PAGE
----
An end-of-year musical treasure I discovered this past weekend is Beware of Young Girls: Kate Dimbleby Sings the Dory Previn Story, now playing at 59E59 Theaters. Created and performed by Kate Dimbleby, written with Amy Rosenthal, and directed by Cal McCrystal, this fascinating musical journey is the story of the woman who has been called, “Queen of the 1970’s confessional songwriters.” While Dory was less well known than her prolific composer husband, Andre Previn, if hers was a contemporary story of our own day, it would undoubtedly be splashed across the tabloids and featured on Entertainment Tonight with all the lurid details of Andre leaving her for the much younger, Mia Farrow. Perhaps that betrayal was an important source for what would become Dory Previn’s own impressive songbook full of heartbreak and longing in tunes that would be picked up by such stars as Doris Day, Frank Sinatra, Rosemary Clooney and Tony Bennett.
Slim and sleek in elegantly sequined dark slacks, matching jacket and soft white blouse, Miss Dimbleby brought warmth and mystery to the unusual opening number, “Mythical Kings and Iguanas,” the title tune from Dory Previn’s most successful album.
With sparkling eyes and a confident air, she was at once a gently compelling storyteller. As she narrates the tale of Miss Previn, her crisp and clear enunciation was reminiscent of Julie Andrews. We learn of Dory’s sometimes-distant father in the song, “My Daddy Says I Ain’t His Child”, but he later encouraged his child star’s efforts in dance and song. We see ambition take hold with the song, “You’re Gonna Hear From Me.” Soon young Dory’s knack for song writing lands her in Hollywood. There’s an early look at her dark side in the black comedy of the song, “Mary C. Brown and the Hollywood Sign.” It was based on the true story of a troubled girl who committed suicide by jumping to her death from the famous landmark. Reflecting on the sign with disillusionment, the song spoofs that Hollywood welcome with a parody of Emma Lazarus’ words on the Statue of Liberty using lyrics like, “ Give me your poor and maladjusted…your black-listed…” etc.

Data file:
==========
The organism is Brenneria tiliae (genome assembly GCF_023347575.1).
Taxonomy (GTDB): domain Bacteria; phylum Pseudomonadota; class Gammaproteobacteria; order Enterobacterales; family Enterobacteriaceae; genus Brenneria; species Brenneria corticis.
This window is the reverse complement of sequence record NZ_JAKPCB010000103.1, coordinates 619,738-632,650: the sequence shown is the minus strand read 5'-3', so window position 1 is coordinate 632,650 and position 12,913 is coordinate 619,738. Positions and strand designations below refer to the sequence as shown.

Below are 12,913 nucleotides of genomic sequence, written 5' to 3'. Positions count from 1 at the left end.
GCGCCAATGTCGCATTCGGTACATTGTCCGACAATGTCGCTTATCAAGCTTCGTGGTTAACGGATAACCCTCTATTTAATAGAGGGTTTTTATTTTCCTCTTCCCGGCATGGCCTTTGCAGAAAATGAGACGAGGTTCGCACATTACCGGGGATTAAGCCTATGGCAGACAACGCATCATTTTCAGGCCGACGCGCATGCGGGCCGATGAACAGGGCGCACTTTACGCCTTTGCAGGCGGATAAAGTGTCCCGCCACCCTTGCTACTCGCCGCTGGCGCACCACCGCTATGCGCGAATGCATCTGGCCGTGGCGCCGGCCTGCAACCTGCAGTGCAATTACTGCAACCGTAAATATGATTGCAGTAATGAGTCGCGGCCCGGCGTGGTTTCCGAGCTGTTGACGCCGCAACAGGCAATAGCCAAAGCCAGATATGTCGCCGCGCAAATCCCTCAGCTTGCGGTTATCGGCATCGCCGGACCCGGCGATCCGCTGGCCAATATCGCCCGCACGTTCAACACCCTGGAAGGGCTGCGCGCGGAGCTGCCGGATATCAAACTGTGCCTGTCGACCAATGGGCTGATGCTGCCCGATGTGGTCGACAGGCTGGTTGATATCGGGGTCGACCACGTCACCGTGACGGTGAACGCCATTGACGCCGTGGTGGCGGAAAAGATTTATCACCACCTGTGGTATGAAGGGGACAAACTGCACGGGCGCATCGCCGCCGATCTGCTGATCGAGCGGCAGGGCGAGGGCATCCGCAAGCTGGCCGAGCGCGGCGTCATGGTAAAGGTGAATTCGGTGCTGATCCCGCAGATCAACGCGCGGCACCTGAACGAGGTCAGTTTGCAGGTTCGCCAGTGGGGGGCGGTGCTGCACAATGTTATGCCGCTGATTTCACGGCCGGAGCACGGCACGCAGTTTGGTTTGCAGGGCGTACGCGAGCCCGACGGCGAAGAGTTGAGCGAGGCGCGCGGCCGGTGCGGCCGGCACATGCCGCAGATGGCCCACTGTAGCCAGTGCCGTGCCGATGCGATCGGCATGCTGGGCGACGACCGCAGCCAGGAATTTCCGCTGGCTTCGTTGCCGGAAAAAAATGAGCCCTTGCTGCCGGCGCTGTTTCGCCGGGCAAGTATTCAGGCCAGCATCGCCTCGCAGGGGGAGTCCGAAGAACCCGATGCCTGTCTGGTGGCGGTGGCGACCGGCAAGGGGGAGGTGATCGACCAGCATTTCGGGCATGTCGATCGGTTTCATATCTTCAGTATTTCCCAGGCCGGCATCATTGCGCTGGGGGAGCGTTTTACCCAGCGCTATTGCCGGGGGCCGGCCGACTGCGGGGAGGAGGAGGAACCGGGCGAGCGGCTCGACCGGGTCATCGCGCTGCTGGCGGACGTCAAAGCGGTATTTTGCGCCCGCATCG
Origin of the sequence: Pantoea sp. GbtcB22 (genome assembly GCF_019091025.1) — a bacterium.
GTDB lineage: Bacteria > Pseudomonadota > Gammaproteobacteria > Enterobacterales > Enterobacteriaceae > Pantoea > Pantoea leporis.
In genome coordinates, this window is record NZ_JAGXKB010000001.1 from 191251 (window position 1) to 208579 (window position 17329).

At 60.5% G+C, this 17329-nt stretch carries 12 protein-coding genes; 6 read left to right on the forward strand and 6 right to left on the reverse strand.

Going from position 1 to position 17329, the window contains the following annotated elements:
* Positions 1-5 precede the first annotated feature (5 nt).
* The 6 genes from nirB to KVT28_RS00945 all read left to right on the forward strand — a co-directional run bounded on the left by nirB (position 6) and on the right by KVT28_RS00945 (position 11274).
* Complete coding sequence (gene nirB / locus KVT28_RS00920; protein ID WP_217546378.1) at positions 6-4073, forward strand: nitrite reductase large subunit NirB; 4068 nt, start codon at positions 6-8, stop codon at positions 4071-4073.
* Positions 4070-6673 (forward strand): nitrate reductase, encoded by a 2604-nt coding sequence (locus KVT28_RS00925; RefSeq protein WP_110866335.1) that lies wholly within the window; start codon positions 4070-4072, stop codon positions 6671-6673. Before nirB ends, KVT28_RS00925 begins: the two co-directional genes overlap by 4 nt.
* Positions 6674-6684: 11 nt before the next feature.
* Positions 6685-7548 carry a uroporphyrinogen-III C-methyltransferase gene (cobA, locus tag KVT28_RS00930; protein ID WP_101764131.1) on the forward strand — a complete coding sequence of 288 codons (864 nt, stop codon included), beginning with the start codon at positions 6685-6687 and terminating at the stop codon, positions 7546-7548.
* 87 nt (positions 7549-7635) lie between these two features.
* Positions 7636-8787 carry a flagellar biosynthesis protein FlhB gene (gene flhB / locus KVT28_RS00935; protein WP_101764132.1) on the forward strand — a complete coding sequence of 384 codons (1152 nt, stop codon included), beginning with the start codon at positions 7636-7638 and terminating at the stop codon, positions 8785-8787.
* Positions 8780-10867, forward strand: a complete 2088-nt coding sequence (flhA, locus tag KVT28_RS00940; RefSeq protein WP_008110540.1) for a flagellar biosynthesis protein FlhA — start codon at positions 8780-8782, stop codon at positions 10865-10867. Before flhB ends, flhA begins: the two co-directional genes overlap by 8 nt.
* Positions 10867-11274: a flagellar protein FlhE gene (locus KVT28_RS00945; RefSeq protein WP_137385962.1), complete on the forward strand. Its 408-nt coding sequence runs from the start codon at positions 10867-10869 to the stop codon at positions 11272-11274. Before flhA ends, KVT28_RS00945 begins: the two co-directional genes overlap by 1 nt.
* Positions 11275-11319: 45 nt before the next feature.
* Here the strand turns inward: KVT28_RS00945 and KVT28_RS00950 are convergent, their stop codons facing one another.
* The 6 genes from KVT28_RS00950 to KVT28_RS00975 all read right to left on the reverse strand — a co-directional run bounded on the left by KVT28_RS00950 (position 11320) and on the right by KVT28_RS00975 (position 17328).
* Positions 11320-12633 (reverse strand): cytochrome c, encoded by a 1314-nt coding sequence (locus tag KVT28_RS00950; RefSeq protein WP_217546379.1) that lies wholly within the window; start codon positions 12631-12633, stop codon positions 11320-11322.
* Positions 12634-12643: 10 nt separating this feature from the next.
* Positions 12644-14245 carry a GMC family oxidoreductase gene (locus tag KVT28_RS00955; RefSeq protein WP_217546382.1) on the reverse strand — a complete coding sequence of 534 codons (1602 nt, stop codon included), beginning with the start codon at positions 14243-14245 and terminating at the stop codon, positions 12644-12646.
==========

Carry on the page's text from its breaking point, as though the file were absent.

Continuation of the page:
At that point Dory’s husband-to-be, composer Andre Previn, enters her life as we hear the song of her enchantment, “Perfect Man.” But the tune ends, as does the marriage, with Dory’s discovery that he has “…feet of clay.” Those feet soon wander to the arms of actress, Mia Farrow, leaving the schizophrenic Dory with more reasons to be troubled in the title tune, “Beware of Young Girls.” Dory collaborates with her husband on the score for the film, Valley of the Dolls, but her jealousy and resentment of Mia are clear as she thinks to herself, “…she would never have to raise her tone to get what she wanted.” Finally Dory says “yes” to divorce, but “no” to further collaboration with Andre. Her subsequently schizophrenic episodes, like being removed from a commercial airliner, are neatly summarized in the screaming frenzy of the, “Twenty Mile Zone.”
As Act II opens, the star is provocatively gowned in lush emerald green chiffon. We begin to learn of Dory’s childhood mistreatment in school by nuns who forced her to abandon her natural left-handedness. Clearly, that is perceived to be an important source of Dory’s identity confusion. Unsympathetic Catholic priests cause her to leave the faith, and perhaps inspired Dory’s daring song, “Did Jesus Have a Baby Sister?”
Dory later connects with a young producer named Nick, but even he has a tendency to wander toward Hollywood blondes as we learn in the haunting song, “Lemon Haired Ladies.” It must be mentioned that an ever-present highlight of the production is the elegantly delicate, but never intrusive piano accompaniment of Naadia Sheriff. Miss Sheriff also enhances various numbers with gentle vocal support, as when she duets superbly during Dory’s ironic ruminations about men in the tune, “Angels and Devils.”
Throughout the performance, related slide projections appear high on the back wall, and before the show ends there are more songs and biographical details for those lucky enough to attend remaining performances. Dory settles in the Hudson Valley with final husband, artist Joby Baker. But the frantic pace of her life has one last hurrah as the audience finds itself joining the hand-clapping reprise of, “Twenty Mile Zone.” Speed your way to the theater for this fascinating gem.
BEWARE OF YOUNG GIRLS: KATE DIMBLEBY SINGS THE DORY PREVIN STORY continues this limited engagement through January 4, 2015 at the 59E59 Theaters (59 East 59th Street, between Madison and Park Avenues). The performance schedule is Tuesday – Thursday at 7:15 PM; Friday at 8:15 PM; Saturday at 5:15 PM & 8:15 PM; and Sunday at 3:15 PM & 7:15 PM. Please note, there is no performance on December 25; the performances on December 24 and December 31 are at 6:15 PM. Tickets are $35 ($24.50 for 59E59 Members). To purchase tickets, call Ticket Central at (212) 279-4200 or go to www.59e59.org.